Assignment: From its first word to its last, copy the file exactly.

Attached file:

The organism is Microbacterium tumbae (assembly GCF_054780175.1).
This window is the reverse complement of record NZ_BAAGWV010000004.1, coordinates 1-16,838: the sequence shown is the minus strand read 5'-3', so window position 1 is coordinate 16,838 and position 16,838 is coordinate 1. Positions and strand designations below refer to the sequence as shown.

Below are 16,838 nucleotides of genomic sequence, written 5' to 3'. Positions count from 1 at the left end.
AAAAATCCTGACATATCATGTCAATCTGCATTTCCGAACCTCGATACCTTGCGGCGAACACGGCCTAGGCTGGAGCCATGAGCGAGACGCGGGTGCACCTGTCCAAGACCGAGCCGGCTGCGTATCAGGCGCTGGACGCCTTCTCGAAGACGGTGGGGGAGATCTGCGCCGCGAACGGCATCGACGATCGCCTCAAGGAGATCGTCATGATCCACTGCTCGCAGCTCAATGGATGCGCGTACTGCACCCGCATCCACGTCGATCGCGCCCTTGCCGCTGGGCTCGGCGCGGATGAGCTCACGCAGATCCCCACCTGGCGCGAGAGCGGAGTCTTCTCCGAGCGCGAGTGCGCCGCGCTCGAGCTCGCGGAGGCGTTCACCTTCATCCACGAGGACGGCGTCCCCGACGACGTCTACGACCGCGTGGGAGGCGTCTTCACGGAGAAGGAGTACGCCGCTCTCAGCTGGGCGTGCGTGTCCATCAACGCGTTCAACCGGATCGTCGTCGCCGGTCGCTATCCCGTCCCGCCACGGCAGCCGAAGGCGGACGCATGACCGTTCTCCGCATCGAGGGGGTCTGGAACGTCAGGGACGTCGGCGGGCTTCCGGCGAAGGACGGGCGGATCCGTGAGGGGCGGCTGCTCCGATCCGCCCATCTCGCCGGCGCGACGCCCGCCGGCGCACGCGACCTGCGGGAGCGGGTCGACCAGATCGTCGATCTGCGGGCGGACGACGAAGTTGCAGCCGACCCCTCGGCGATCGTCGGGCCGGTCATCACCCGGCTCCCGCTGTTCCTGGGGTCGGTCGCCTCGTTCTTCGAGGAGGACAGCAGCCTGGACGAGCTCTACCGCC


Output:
The organism is Microbacterium tumbae (assembly GCF_054780175.1).
This window is the reverse complement of record NZ_BAAGWV010000004.1, coordinates 1-16,838: the sequence shown is the minus strand read 5'-3', so window position 1 is coordinate 16,838 and position 16,838 is coordinate 1. Positions and strand designations below refer to the sequence as shown.

Below are 16,838 nucleotides of genomic sequence, written 5' to 3'. Positions count from 1 at the left end.
AAAAATCCTGACATATCATGTCAATCTGCATTTCCGAACCTCGATACCTTGCGGCGAACACGGCCTAGGCTGGAGCCATGAGCGAGACGCGGGTGCACCTGTCCAAGACCGAGCCGGCTGCGTATCAGGCGCTGGACGCCTTCTCGAAGACGGTGGGGGAGATCTGCGCCGCGAACGGCATCGACGATCGCCTCAAGGAGATCGTCATGATCCACTGCTCGCAGCTCAATGGATGCGCGTACTGCACCCGCATCCACGTCGATCGCGCCCTTGCCGCTGGGCTCGGCGCGGATGAGCTCACGCAGATCCCCACCTGGCGCGAGAGCGGAGTCTTCTCCGAGCGCGAGTGCGCCGCGCTCGAGCTCGCGGAGGCGTTCACCTTCATCCACGAGGACGGCGTCCCCGACGACGTCTACGACCGCGTGGGAGGCGTCTTCACGGAGAAGGAGTACGCCGCTCTCAGCTGGGCGTGCGTGTCCATCAACGCGTTCAACCGGATCGTCGTCGCCGGTCGCTATCCCGTCCCGCCACGGCAGCCGAAGGCGGACGCATGACCGTTCTCCGCATCGAGGGGGTCTGGAACGTCAGGGACGTCGGCGGGCTTCCGGCGAAGGACGGGCGGATCCGTGAGGGGCGGCTGCTCCGATCCGCCCATCTCGCCGGCGCGACGCCCGCCGGCGCACGCGACCTGCGGGAGCGGGTCGACCAGATCGTCGATCTGCGGGCGGACGACGAAGTTGCAGCCGACCCCTCGGCGATCGTCGGGCCGGTCATCACCCGGCTCCCGCTGTTCCTGGGGTCGGTCGCCTCGTTCTTCGAGGAGGACAGCAGCCTGGACGAGCTCTACCGCC